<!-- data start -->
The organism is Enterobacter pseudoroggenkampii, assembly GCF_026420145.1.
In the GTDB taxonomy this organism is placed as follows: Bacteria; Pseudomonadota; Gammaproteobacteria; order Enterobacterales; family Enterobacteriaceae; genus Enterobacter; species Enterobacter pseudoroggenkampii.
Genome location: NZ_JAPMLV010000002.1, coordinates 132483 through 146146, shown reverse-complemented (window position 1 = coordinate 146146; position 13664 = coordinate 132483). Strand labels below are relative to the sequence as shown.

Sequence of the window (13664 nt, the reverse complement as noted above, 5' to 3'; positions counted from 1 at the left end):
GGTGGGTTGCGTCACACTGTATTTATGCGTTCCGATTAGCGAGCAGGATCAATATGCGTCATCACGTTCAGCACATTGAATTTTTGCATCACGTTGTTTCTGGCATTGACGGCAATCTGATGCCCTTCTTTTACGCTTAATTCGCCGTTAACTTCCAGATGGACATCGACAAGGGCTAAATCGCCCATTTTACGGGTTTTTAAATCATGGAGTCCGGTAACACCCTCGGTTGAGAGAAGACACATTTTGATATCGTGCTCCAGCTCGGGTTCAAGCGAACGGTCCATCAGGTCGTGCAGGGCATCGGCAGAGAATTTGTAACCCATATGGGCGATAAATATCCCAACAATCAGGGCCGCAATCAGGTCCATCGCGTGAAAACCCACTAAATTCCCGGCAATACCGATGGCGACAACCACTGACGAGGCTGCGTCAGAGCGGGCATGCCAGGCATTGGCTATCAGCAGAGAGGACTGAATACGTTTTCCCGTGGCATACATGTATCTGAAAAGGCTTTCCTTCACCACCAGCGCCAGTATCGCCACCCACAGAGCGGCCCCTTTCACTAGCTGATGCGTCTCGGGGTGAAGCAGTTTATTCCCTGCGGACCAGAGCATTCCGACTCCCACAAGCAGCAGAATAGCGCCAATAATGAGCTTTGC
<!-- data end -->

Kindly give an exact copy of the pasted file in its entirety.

The organism is Enterobacter pseudoroggenkampii, assembly GCF_026420145.1.
In the GTDB taxonomy this organism is placed as follows: Bacteria; Pseudomonadota; Gammaproteobacteria; order Enterobacterales; family Enterobacteriaceae; genus Enterobacter; species Enterobacter pseudoroggenkampii.
Genome location: NZ_JAPMLV010000002.1, coordinates 132483 through 146146, shown reverse-complemented (window position 1 = coordinate 146146; position 13664 = coordinate 132483). Strand labels below are relative to the sequence as shown.

Sequence of the window (13664 nt, the reverse complement as noted above, 5' to 3'; positions counted from 1 at the left end):
GGTGGGTTGCGTCACACTGTATTTATGCGTTCCGATTAGCGAGCAGGATCAATATGCGTCATCACGTTCAGCACATTGAATTTTTGCATCACGTTGTTTCTGGCATTGACGGCAATCTGATGCCCTTCTTTTACGCTTAATTCGCCGTTAACTTCCAGATGGACATCGACAAGGGCTAAATCGCCCATTTTACGGGTTTTTAAATCATGGAGTCCGGTAACACCCTCGGTTGAGAGAAGACACATTTTGATATCGTGCTCCAGCTCGGGTTCAAGCGAACGGTCCATCAGGTCGTGCAGGGCATCGGCAGAGAATTTGTAACCCATATGGGCGATAAATATCCCAACAATCAGGGCCGCAATCAGGTCCATCGCGTGAAAACCCACTAAATTCCCGGCAATACCGATGGCGACAACCACTGACGAGGCTGCGTCAGAGCGGGCATGCCAGGCATTGGCTATCAGCAGAGAGGACTGAATACGTTTTCCCGTGGCATACATGTATCTGAAAAGGCTTTCCTTCACCACCAGCGCCAGTATCGCCACCCACAGAGCGGCCCCTTTCACTAGCTGATGCGTCTCGGGGTGAAGCAGTTTATTCCCTGCGGACCAGAGCATTCCGACTCCCACAAGCAGCAGAATAGCGCCAATAATGAGCTTTGC